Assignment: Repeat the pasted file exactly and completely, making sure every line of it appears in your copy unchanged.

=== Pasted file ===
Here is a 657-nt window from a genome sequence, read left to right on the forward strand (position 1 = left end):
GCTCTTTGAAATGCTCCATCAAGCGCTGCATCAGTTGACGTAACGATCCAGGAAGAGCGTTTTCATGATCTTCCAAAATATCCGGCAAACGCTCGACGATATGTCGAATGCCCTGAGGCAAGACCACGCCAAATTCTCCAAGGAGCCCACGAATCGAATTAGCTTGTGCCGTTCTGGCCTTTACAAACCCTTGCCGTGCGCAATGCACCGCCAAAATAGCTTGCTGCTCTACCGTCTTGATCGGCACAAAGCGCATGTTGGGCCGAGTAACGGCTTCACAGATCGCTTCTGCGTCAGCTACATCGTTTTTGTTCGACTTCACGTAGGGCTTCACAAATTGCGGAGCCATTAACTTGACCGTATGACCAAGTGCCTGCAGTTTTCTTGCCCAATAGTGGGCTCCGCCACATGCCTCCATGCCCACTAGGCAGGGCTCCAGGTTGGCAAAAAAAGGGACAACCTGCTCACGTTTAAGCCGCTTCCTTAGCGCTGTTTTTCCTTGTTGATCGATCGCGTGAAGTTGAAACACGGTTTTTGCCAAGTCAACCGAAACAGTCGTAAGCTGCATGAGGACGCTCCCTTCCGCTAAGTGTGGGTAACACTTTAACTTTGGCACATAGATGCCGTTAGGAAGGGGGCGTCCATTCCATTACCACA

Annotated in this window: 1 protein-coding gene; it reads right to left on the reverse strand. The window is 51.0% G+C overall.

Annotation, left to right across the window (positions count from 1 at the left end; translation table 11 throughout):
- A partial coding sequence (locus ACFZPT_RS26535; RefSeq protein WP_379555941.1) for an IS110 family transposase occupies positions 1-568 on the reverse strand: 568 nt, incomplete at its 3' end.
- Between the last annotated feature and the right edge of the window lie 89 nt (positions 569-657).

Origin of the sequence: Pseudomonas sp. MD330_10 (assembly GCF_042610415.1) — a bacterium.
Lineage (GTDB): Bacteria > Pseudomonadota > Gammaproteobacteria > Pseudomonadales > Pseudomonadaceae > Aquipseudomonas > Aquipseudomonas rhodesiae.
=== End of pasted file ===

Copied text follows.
Here is a 657-nt window from a genome sequence, read left to right on the forward strand (position 1 = left end):
GCTCTTTGAAATGCTCCATCAAGCGCTGCATCAGTTGACGTAACGATCCAGGAAGAGCGTTTTCATGATCTTCCAAAATATCCGGCAAACGCTCGACGATATGTCGAATGCCCTGAGGCAAGACCACGCCAAATTCTCCAAGGAGCCCACGAATCGAATTAGCTTGTGCCGTTCTGGCCTTTACAAACCCTTGCCGTGCGCAATGCACCGCCAAAATAGCTTGCTGCTCTACCGTCTTGATCGGCACAAAGCGCATGTTGGGCCGAGTAACGGCTTCACAGATCGCTTCTGCGTCAGCTACATCGTTTTTGTTCGACTTCACGTAGGGCTTCACAAATTGCGGAGCCATTAACTTGACCGTATGACCAAGTGCCTGCAGTTTTCTTGCCCAATAGTGGGCTCCGCCACATGCCTCCATGCCCACTAGGCAGGGCTCCAGGTTGGCAAAAAAAGGGACAACCTGCTCACGTTTAAGCCGCTTCCTTAGCGCTGTTTTTCCTTGTTGATCGATCGCGTGAAGTTGAAACACGGTTTTTGCCAAGTCAACCGAAACAGTCGTAAGCTGCATGAGGACGCTCCCTTCCGCTAAGTGTGGGTAACACTTTAACTTTGGCACATAGATGCCGTTAGGAAGGGGGCGTCCATTCCATTACCACA

Annotated in this window: 1 protein-coding gene; it reads right to left on the reverse strand. The window is 51.0% G+C overall.

Annotation, left to right across the window (positions count from 1 at the left end; translation table 11 throughout):
- A partial coding sequence (locus ACFZPT_RS26535; RefSeq protein WP_379555941.1) for an IS110 family transposase occupies positions 1-568 on the reverse strand: 568 nt, incomplete at its 3' end.
- Between the last annotated feature and the right edge of the window lie 89 nt (positions 569-657).

Origin of the sequence: Pseudomonas sp. MD330_10 (assembly GCF_042610415.1) — a bacterium.
Lineage (GTDB): Bacteria > Pseudomonadota > Gammaproteobacteria > Pseudomonadales > Pseudomonadaceae > Aquipseudomonas > Aquipseudomonas rhodesiae.